Yellowstone’s crater has risen 10 inches in the last 10 years. Scientists predict that if it were to blow, three feet of ash would cover half of the United States. In our lifetime, massive non-supervolcano eruptions affected climate, air travel, and caused casualties.
Supervolcano eruptions occur on average every 600,000 years. We are now 40,000 years overdue.
Electromagnetic Pulse (EMP)
An electromagnetic pulse or EMP is the result of a nuclear bomb or an electromagnetic bomb (e-bomb) built for the purpose for creating an EMP. According to the Washington State Department of Health Office of Radiation Protection, an EMP is the “ionization of air molecules by gamma rays generated from the explosion. These gamma rays ionize the air molecules by interacting with the air molecules to produce positive ions and recoil electrons called Compton electrons.”
Yes. I know. It sounds like something from a sci-fi movie, but what an EMP does is very real. The reaction is not radioactive, but it does cause complete failure of all electronic systems. In 1962, an EMP from testing hydrogen bomb Starfish Prime 900 miles off the coast of Hawaii knocked out the streetlights in Oahu. An EMP clearly would pose “a real threat to the nation’s critical infrastructure.” (Washington State Department of Health Office of Radiation Protection) An EMP would have the power to disable computers, satellites, radios, railways, phone lines, electrical lines, and access to water, communication systems, television, and radar. Translation? Life as we know it would stop.
Quite a few countries, including the United States have admitted having non-nuclear e-bombs, specifically made to destroy communication systems.
There is not one person I know who has not felt the blow our economy has gone through in the past four years. Some of the politicians would like to tell us that the global recession is over, but as of February 2012, 12.8 million US citizens were still unemployed and the average hourly earnings had only risen by 15 cents since February 2011. (Bureau of Labor Statistics) CBS news also reports, “The national debt also now exceeds 100 percent of the nation’s Gross Domestic Product, the total value of goods and services.” This means that if you took every dollar made by every person in the USA all year and used every single penny to pay down the national debt, we still would not break even. Pretty scary, huh? Besides that, gas prices are not slowing down either.
Experts say that increased fuel costs means that our economy slows down and in March 2012, we are seeing another spike in oil prices. As of March 10, 2012, the price of oil per barrel is only $35 less than the record-breaking price in 2008. If gas prices got so high that big rigs could not afford to transport goods, everything would come to a screeching halt.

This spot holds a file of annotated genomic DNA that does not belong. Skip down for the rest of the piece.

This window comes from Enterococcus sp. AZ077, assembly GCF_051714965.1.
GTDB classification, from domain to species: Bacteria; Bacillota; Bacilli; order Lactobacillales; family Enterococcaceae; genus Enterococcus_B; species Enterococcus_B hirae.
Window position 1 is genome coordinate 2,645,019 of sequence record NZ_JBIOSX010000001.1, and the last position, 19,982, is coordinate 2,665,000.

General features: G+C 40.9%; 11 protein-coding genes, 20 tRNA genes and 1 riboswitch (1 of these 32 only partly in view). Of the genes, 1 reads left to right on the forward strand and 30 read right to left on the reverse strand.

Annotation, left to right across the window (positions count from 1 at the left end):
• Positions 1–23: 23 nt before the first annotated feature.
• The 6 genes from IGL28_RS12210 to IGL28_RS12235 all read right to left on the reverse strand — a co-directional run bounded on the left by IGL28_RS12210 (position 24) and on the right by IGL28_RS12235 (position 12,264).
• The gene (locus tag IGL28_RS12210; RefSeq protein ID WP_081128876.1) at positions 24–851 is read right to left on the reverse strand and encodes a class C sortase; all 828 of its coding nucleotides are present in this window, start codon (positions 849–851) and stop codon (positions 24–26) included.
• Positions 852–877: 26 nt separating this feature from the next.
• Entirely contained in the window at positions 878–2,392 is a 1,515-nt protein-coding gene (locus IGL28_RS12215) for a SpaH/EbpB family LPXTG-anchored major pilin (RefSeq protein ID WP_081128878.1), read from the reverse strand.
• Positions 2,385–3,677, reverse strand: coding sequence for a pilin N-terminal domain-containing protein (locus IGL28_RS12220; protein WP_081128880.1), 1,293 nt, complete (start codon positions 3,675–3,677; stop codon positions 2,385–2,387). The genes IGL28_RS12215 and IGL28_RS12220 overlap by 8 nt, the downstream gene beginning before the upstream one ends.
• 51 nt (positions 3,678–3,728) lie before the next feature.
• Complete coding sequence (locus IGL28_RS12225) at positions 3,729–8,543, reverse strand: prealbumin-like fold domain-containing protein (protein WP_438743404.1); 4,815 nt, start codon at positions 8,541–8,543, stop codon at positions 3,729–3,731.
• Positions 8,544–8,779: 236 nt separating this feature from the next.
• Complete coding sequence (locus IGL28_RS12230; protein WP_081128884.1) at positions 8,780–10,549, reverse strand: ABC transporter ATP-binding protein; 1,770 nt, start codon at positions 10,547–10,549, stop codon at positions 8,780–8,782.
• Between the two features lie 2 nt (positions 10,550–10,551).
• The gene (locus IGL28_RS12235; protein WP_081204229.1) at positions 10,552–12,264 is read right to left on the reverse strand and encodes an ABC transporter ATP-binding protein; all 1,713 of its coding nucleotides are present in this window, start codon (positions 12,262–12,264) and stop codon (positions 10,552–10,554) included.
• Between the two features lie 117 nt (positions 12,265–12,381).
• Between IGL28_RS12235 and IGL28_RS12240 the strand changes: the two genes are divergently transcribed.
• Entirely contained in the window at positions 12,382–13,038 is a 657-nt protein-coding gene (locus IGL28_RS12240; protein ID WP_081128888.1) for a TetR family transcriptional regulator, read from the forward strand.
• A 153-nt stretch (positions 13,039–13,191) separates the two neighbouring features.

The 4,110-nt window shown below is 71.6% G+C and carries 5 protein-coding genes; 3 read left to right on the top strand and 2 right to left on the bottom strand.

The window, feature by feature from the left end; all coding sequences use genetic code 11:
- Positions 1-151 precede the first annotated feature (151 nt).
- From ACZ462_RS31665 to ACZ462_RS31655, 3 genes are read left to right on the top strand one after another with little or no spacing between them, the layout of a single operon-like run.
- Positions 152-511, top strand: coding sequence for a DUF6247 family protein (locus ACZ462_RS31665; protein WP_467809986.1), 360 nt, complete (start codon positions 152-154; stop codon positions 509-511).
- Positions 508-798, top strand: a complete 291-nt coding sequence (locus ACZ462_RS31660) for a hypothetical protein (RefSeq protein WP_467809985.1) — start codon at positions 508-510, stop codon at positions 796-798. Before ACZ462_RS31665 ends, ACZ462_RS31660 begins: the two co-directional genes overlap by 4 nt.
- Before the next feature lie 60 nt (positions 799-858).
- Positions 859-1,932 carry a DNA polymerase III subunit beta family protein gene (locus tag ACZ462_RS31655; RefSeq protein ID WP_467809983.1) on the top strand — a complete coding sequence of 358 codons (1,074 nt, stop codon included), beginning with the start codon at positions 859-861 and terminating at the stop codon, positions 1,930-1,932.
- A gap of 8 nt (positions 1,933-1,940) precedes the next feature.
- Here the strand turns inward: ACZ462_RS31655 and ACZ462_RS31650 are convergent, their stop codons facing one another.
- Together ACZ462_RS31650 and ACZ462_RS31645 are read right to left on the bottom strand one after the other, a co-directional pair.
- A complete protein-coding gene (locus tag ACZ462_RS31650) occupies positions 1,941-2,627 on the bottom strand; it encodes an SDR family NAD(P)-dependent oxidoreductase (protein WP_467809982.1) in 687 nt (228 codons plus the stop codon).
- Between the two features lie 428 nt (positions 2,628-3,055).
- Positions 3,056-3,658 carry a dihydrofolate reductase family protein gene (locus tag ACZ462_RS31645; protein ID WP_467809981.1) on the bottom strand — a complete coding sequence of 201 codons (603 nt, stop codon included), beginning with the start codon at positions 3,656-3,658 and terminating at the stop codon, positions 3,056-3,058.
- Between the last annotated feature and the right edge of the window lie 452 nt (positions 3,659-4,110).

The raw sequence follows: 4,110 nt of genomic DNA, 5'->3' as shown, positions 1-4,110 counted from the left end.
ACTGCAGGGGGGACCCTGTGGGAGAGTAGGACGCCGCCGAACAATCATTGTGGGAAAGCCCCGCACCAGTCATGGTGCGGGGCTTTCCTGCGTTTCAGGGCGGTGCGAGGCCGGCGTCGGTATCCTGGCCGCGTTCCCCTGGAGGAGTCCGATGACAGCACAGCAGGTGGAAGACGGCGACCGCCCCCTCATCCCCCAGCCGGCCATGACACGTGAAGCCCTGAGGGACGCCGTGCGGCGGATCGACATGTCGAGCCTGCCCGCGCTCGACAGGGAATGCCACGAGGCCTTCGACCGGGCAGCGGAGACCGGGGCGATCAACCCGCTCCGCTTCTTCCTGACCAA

Is the state of our economy getting better or are we on the way to the “Second Great Depression?”
You may think we had an easy flu season this year with no global outbreak of swine flu or bird flu. However, the first quarter of 2012 reported 20 cases of the bird flu H5N1 to the World Health Organization (WHO), 60 percent of those infected died. Just because the media frenzy is over does not mean that the flu is not.
Right now, the flues we do know about only transfer from human to human, but American and Dutch scientists have created an airborne H5N1 strain. Meaning just breathing in the air, you could contract the bird flu. When an influenza virus arises, we are all susceptible, because our bodies have yet to build immunity to the new flu strain.
According to the Bureau of Transportation Statistics, “U.S. airlines carried 730 million total system passengers during the full year 2011.” That is a lot of people in close contact with each other. Let’s say a sudden and horrible strain of new flu breaks out in Indonesia and half those passengers catch the flu. That is 365 million infected airline passengers. In the worst-case scenario, two percent of those who got infected die. That is 7.3 million deaths. Not even to mention how many of those infected, in turn infected others. It is not unlikely.
The Center for Disease Control’s Division of Global Disease Detection and Emergency Response reports that they discovered five brand new pathogens to the world in 2010. Two of those discoveries were in Thailand. If you know anything about Thailand…what happens in Thailand, doesn’t stay in Thailand.
So yes, 2012 was a pretty easy flu season for us in America, but that may not be the case next year.
Secretary of Defense William S. Cohen in 1999 said,
“With advanced technology and a smaller world of porous borders, the ability to unleash mass sickness, death, and destruction today has reached a far greater order of magnitude. A lone madman or a nest of fanatics with a bottle of chemicals, a batch of plague-inducing bacteria, or a crude nuclear bomb can threaten or kill tens of thousands of people in a single act of malevolence. These are not far-off or far-fetched scenarios. They are real-here and now.”
Will December 21, 2012 be our last day on Earth? Probably not. Will we see doomsday during our lifetime? No one knows. On the off chance it will happen, I want to be prepared for it. So should you.